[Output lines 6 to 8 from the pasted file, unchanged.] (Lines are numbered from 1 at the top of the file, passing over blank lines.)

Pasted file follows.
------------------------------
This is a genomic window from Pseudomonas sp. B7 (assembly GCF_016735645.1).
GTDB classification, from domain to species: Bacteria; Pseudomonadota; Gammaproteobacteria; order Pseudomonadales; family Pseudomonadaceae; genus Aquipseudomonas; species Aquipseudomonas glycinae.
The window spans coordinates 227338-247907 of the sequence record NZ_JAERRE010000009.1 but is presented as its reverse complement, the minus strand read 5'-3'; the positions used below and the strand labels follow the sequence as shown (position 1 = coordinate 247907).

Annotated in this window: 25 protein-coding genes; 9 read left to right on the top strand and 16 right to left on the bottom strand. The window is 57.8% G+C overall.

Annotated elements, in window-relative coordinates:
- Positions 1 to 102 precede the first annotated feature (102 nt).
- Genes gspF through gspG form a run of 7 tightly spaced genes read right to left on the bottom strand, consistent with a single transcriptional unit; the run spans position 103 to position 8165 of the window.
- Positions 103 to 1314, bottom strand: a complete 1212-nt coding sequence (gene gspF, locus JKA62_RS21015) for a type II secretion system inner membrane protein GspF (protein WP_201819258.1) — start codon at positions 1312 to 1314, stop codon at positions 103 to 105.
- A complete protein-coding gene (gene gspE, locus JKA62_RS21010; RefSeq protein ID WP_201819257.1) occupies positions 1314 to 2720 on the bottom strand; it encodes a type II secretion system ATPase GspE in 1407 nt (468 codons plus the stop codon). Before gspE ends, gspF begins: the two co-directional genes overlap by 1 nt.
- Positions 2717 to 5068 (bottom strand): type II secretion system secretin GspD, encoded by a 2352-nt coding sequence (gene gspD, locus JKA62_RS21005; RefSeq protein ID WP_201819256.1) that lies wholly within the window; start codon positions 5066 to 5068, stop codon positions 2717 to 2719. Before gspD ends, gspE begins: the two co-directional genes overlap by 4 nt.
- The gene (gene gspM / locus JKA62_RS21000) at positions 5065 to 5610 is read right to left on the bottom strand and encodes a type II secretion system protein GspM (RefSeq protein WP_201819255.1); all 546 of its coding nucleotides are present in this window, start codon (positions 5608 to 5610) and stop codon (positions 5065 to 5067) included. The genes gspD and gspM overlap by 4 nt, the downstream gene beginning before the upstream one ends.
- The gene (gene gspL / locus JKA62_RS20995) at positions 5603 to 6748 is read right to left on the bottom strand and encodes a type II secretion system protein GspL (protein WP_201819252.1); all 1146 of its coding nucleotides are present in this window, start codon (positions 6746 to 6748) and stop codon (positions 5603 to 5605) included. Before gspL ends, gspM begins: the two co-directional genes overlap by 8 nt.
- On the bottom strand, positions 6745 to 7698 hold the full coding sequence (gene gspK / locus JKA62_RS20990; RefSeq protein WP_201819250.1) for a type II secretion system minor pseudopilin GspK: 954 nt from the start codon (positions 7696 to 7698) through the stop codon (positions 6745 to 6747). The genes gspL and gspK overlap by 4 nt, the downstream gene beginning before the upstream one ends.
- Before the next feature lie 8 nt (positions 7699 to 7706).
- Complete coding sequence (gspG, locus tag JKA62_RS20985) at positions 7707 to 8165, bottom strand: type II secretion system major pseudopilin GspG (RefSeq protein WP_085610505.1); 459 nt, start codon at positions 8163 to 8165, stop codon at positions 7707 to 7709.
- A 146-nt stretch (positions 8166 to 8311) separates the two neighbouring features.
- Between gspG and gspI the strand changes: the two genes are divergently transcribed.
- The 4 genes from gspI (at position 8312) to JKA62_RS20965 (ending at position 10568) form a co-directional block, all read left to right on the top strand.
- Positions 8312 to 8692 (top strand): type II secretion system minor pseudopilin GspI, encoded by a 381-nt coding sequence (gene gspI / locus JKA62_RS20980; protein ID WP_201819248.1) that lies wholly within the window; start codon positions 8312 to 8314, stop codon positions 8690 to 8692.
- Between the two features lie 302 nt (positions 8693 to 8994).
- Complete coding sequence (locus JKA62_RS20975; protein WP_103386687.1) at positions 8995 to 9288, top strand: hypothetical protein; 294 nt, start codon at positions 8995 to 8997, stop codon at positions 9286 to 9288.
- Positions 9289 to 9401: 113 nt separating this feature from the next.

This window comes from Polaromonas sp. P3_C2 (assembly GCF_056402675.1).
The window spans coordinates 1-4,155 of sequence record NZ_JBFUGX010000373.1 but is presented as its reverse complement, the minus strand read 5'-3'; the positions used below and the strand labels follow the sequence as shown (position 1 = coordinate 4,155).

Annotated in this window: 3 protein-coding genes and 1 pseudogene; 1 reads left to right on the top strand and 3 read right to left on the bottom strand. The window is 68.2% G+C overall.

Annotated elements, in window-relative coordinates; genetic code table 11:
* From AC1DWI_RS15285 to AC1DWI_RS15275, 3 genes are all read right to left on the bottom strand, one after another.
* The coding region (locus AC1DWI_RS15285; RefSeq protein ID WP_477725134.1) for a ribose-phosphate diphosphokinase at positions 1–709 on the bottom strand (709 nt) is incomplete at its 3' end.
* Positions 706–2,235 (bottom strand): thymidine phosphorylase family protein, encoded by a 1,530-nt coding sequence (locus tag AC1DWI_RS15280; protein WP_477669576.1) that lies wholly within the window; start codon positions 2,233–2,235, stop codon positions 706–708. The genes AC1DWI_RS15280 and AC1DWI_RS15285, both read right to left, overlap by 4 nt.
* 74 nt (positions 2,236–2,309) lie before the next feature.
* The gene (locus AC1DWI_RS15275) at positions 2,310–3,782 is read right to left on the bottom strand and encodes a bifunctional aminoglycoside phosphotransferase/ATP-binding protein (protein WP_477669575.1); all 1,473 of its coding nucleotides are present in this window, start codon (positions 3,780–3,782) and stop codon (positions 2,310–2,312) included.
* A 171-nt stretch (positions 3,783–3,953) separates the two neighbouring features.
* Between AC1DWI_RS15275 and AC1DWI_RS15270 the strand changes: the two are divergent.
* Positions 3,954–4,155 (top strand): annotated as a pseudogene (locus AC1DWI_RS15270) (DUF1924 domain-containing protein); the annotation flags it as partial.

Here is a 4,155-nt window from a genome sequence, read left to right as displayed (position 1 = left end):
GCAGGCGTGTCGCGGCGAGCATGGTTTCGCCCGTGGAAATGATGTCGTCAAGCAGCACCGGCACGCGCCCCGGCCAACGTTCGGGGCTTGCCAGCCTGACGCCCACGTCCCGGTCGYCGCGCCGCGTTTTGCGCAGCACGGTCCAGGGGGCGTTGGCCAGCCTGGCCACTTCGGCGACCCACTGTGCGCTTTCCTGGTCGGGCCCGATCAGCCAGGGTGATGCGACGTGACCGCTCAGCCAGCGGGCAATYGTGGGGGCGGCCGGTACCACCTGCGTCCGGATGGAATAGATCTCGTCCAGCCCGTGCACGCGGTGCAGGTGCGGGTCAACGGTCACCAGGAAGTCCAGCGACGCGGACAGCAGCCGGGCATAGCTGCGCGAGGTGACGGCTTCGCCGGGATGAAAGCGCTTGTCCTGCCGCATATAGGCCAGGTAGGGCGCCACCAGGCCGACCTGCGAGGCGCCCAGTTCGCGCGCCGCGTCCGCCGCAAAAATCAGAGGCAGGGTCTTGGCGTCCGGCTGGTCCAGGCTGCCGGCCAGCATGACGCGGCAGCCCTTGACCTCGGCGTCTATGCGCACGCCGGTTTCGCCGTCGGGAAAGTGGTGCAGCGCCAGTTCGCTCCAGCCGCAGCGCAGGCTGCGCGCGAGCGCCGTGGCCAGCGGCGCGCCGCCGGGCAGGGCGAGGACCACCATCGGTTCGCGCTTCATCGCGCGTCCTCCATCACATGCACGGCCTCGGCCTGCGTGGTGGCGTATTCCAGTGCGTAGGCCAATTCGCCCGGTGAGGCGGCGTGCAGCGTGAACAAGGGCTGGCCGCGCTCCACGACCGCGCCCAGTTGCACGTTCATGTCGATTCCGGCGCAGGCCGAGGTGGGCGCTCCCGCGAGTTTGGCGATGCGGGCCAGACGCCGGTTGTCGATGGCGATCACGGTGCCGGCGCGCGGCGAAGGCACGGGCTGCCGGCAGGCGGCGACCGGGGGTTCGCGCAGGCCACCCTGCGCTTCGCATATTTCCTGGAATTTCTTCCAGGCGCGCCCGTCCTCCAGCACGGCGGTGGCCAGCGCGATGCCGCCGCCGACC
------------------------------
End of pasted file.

- Positions 1 to 102 precede the first annotated feature (102 nt).
- Genes gspF through gspG form a run of 7 tightly spaced genes read right to left on the bottom strand, consistent with a single transcriptional unit; the run spans position 103 to position 8165 of the window.
- Positions 103 to 1314, bottom strand: a complete 1212-nt coding sequence (gene gspF, locus JKA62_RS21015) for a type II secretion system inner membrane protein GspF (protein WP_201819258.1) — start codon at positions 1312 to 1314, stop codon at positions 103 to 105.